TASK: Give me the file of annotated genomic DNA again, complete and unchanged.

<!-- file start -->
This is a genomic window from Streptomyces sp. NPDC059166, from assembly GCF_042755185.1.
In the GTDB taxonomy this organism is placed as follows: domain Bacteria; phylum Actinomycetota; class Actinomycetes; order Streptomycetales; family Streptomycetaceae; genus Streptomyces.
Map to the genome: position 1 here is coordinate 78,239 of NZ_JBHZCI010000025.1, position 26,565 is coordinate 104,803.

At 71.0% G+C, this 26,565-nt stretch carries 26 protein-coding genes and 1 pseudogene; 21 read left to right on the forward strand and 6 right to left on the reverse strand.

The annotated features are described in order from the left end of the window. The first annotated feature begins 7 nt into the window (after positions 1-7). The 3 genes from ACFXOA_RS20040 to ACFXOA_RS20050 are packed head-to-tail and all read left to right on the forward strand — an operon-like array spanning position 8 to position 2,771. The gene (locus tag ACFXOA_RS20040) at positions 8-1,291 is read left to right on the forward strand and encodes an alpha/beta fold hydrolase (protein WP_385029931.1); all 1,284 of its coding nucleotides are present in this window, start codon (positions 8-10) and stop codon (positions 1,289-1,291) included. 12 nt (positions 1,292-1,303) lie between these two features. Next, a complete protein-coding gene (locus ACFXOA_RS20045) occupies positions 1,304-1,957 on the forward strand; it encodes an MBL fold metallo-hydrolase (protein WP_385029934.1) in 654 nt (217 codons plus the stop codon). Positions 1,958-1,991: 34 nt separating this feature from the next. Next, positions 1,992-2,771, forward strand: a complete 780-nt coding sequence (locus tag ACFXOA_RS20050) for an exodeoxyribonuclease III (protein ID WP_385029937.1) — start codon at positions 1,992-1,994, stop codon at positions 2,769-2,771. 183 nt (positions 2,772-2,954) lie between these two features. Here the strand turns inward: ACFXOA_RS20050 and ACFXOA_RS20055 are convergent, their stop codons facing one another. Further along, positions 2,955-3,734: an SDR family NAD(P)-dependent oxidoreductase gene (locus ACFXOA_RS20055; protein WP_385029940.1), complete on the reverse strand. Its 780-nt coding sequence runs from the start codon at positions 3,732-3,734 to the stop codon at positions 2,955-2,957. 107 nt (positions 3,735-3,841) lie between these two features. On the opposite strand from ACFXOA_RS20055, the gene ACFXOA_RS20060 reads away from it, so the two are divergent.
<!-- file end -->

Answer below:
This is a genomic window from Streptomyces sp. NPDC059166, from assembly GCF_042755185.1.
In the GTDB taxonomy this organism is placed as follows: domain Bacteria; phylum Actinomycetota; class Actinomycetes; order Streptomycetales; family Streptomycetaceae; genus Streptomyces.
Map to the genome: position 1 here is coordinate 78,239 of NZ_JBHZCI010000025.1, position 26,565 is coordinate 104,803.

At 71.0% G+C, this 26,565-nt stretch carries 26 protein-coding genes and 1 pseudogene; 21 read left to right on the forward strand and 6 right to left on the reverse strand.

The annotated features are described in order from the left end of the window. The first annotated feature begins 7 nt into the window (after positions 1-7). The 3 genes from ACFXOA_RS20040 to ACFXOA_RS20050 are packed head-to-tail and all read left to right on the forward strand — an operon-like array spanning position 8 to position 2,771. The gene (locus tag ACFXOA_RS20040) at positions 8-1,291 is read left to right on the forward strand and encodes an alpha/beta fold hydrolase (protein WP_385029931.1); all 1,284 of its coding nucleotides are present in this window, start codon (positions 8-10) and stop codon (positions 1,289-1,291) included. 12 nt (positions 1,292-1,303) lie between these two features. Next, a complete protein-coding gene (locus ACFXOA_RS20045) occupies positions 1,304-1,957 on the forward strand; it encodes an MBL fold metallo-hydrolase (protein WP_385029934.1) in 654 nt (217 codons plus the stop codon). Positions 1,958-1,991: 34 nt separating this feature from the next. Next, positions 1,992-2,771, forward strand: a complete 780-nt coding sequence (locus tag ACFXOA_RS20050) for an exodeoxyribonuclease III (protein ID WP_385029937.1) — start codon at positions 1,992-1,994, stop codon at positions 2,769-2,771. 183 nt (positions 2,772-2,954) lie between these two features. Here the strand turns inward: ACFXOA_RS20050 and ACFXOA_RS20055 are convergent, their stop codons facing one another. Further along, positions 2,955-3,734: an SDR family NAD(P)-dependent oxidoreductase gene (locus ACFXOA_RS20055; protein WP_385029940.1), complete on the reverse strand. Its 780-nt coding sequence runs from the start codon at positions 3,732-3,734 to the stop codon at positions 2,955-2,957. 107 nt (positions 3,735-3,841) lie between these two features. On the opposite strand from ACFXOA_RS20055, the gene ACFXOA_RS20060 reads away from it, so the two are divergent.